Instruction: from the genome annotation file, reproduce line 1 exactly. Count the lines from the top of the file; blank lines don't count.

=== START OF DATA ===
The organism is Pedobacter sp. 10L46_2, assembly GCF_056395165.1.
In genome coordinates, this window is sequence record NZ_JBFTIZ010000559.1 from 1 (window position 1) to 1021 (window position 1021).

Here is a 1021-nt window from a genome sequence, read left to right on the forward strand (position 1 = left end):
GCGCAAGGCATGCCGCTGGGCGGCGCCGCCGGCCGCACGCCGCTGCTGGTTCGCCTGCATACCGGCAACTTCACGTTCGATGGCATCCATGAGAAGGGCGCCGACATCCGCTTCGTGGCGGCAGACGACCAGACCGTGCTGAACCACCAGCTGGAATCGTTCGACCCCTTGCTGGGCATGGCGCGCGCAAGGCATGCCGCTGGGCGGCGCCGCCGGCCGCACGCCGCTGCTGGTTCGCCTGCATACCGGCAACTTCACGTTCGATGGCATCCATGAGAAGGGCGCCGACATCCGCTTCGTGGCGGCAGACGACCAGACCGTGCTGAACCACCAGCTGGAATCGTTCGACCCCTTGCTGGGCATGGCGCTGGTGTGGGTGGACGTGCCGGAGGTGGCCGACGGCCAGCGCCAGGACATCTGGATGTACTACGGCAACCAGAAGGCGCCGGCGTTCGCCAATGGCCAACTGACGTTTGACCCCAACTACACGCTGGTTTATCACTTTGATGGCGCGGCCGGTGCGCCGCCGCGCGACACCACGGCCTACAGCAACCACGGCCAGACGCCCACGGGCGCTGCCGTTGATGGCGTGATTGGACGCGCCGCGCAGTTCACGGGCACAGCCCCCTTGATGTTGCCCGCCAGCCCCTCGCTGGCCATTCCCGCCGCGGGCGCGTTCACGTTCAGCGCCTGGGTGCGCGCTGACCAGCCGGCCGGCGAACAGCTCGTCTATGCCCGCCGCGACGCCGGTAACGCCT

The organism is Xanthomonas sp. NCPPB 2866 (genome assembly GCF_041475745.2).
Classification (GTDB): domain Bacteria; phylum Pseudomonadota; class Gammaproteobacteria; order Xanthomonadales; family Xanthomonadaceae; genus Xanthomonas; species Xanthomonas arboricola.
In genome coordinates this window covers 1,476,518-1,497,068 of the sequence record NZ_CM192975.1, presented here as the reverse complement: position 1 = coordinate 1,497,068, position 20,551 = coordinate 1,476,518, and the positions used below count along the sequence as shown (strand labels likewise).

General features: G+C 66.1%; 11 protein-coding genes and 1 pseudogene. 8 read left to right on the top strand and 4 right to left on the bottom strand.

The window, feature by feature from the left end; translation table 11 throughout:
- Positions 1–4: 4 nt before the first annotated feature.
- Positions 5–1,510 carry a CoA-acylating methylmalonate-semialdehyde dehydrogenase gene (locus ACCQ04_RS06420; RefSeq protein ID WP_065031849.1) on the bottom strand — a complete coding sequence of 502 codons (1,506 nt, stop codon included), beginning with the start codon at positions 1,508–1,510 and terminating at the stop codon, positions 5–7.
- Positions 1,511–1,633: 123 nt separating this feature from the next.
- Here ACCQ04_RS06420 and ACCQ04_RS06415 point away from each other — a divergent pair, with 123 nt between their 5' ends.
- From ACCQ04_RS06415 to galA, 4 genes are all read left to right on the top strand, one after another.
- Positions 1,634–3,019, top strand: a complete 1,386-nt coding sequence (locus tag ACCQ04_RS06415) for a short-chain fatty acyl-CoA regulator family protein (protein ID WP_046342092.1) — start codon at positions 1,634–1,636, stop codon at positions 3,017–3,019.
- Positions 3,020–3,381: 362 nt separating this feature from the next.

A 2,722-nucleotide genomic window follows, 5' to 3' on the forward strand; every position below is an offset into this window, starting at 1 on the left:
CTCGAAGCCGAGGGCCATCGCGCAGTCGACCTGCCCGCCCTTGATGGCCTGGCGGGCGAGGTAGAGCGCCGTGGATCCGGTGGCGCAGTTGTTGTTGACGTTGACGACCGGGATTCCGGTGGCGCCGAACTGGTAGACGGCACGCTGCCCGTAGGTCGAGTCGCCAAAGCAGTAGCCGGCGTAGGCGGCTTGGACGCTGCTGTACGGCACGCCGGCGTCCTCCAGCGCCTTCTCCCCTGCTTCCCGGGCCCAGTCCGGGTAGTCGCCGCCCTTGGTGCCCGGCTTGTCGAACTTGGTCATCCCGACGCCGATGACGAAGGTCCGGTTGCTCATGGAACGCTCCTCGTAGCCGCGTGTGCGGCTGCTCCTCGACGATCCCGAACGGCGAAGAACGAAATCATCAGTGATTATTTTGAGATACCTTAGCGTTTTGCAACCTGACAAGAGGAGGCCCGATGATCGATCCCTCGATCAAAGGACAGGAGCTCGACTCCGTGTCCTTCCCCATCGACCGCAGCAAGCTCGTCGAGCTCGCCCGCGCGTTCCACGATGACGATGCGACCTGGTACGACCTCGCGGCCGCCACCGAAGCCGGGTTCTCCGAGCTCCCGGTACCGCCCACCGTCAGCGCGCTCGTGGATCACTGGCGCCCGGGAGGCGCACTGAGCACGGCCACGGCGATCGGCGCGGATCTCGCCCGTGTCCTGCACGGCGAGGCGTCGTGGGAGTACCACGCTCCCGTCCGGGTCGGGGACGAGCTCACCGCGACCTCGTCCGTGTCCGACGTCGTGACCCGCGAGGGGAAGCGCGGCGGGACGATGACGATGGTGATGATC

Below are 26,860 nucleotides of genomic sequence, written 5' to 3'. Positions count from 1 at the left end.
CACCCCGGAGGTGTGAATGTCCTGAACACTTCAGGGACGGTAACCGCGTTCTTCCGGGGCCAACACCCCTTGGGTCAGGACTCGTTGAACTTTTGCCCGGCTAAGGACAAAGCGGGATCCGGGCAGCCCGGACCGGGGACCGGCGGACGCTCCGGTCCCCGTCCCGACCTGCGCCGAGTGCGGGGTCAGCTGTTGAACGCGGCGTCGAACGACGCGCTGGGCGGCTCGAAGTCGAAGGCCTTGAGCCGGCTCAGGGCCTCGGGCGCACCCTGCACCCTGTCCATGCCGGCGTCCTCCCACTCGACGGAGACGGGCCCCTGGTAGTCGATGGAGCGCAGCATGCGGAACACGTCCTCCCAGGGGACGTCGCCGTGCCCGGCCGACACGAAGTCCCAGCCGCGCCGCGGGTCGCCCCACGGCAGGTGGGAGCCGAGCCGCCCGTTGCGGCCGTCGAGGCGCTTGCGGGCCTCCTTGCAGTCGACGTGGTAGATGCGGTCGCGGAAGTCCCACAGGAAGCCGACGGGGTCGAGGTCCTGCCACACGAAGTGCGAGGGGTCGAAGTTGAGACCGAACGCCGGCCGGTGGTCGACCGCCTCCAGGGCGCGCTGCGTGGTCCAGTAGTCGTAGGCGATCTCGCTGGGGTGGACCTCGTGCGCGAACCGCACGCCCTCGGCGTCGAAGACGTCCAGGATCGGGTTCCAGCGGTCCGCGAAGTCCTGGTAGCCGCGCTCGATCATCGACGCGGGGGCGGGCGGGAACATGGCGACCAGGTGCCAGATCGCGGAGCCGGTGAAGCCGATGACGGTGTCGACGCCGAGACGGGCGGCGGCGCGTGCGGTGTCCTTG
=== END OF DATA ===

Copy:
The organism is Pedobacter sp. 10L46_2, assembly GCF_056395165.1.